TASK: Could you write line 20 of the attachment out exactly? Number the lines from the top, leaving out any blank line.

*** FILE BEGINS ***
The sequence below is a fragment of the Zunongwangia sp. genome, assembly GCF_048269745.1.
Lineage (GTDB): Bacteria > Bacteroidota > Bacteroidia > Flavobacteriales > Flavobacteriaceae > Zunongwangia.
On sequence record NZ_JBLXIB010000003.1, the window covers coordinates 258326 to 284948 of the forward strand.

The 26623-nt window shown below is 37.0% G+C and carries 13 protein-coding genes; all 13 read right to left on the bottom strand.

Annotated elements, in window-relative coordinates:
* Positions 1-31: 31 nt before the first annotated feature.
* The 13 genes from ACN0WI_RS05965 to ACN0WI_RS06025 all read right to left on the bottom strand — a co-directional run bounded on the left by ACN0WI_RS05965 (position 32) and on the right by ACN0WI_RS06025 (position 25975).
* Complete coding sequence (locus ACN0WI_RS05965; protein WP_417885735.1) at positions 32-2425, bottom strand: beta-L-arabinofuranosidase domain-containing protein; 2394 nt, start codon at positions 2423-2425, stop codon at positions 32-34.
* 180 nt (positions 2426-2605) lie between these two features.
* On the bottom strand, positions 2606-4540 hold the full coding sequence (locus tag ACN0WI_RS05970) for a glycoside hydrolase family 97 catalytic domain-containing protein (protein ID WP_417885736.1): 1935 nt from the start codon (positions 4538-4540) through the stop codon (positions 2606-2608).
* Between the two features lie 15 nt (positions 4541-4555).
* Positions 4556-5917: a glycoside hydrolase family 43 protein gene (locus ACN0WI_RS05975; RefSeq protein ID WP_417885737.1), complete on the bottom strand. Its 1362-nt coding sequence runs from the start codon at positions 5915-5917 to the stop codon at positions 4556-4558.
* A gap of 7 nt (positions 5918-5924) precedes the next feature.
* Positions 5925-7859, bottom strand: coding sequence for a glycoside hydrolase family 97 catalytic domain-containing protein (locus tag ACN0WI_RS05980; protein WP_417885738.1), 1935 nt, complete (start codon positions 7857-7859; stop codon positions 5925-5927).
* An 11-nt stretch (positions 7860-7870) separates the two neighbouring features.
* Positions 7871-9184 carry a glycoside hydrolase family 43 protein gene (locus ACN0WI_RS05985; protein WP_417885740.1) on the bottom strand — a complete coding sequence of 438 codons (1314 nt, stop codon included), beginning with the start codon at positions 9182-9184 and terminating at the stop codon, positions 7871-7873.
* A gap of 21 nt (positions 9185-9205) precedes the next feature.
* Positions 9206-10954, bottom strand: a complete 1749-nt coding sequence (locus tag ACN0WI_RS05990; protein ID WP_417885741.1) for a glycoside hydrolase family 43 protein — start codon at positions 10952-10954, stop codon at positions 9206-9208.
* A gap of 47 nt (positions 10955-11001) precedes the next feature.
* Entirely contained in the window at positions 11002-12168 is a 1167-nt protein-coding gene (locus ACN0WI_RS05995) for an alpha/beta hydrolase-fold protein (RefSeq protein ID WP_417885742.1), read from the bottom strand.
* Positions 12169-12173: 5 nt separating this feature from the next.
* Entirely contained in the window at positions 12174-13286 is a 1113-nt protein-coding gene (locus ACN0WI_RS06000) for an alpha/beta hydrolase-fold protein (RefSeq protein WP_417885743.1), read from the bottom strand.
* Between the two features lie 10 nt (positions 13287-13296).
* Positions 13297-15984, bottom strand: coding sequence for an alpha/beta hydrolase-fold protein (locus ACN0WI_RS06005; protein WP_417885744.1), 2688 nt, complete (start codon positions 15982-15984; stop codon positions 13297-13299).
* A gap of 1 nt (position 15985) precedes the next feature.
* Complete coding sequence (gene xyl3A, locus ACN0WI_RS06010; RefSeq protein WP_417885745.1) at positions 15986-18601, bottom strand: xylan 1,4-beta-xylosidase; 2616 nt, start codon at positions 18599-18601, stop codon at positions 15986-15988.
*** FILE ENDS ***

* Entirely contained in the window at positions 11002-12168 is a 1167-nt protein-coding gene (locus ACN0WI_RS05995) for an alpha/beta hydrolase-fold protein (RefSeq protein ID WP_417885742.1), read from the bottom strand.